Digestive System Home > Viokace

Viokace is prescribed to treat people who are deficient in pancreatic enzymes. Available as a tablet, the medication is taken with each meal. It works by providing the body with lipases, proteases, and amylases derived from the pancreatic glands of pigs. Although most people tolerate the drug well, side effects can occur and may include bile tract stones and anal itching.

What Is Viokace?

Viokace® (pancrelipase) is a prescription medication used to replace pancreatic enzymes (digestive enzymes secreted by the pancreas) in people with a deficiency of these enzymes. It is approved for use in adults with pancreatic digestive enzyme deficiencies caused by chronic pancreatitis or a surgically removed pancreas.
 
Unlike other pancrelipase products, Viokace does not have a special coating to protect it from stomach acid. Instead, it must be taken with a proton pump inhibitor (PPI) type of acid-reducing medication.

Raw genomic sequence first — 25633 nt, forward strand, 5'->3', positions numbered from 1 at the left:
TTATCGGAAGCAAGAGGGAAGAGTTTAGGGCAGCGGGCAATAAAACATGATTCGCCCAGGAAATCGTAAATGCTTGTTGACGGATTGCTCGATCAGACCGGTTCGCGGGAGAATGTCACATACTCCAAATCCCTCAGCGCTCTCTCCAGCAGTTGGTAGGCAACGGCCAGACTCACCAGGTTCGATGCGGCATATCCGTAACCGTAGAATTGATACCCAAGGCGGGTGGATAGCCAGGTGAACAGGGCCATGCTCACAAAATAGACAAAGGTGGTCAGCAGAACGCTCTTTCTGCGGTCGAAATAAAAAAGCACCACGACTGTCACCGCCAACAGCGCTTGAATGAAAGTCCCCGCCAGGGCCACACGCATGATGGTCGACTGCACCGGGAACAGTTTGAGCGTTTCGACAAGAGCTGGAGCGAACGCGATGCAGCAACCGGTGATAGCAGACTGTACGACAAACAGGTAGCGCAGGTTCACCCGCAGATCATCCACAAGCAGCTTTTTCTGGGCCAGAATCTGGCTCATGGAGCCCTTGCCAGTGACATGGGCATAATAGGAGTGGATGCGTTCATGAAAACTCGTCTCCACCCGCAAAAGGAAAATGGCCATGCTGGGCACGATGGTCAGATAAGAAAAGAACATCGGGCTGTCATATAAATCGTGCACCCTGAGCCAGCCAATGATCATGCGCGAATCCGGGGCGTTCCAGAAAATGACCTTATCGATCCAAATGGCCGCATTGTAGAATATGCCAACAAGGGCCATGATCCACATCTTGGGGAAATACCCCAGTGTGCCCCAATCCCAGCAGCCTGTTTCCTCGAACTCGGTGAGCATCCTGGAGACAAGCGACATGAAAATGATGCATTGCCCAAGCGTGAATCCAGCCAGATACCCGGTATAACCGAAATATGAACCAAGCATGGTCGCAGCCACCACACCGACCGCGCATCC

(Click Viokace Uses for more information, including possible off-label uses.)
 

Who Makes This Medication?

Viokace is made by Confab Laboratories, Inc. for Aptalis Pharma US, Inc.
 

How Does Viokace Work?

Viokace contains a mixture of different pancreatic enzymes taken from the pancreatic glands in pigs. Specifically, it contains lipases, proteases, and amylases. Lipases help to digest fats, proteases help to digest proteins, and amylases help to digest starches.
 

When and How to Take It

Some general considerations to keep in mind during treatment with Viokace include the following:
 
  • This medication comes in the form of a tablet. It is usually taken by mouth with each meal.
 
  • If you skip a meal or snack, skip your dose. Only take this product when eating.
 
  • Swallow the tablets whole; do not crush or chew them. Take them with plenty of liquid to wash down any tablet residue, as the medication can be irritating to the mouth.
 
  • For the medication to work properly, it must be taken as prescribed. Your symptoms will return if you stop taking this medication.
 
Written by/reviewed by:
Last reviewed by: Kristi Monson, PharmD;
Last updated/reviewed:
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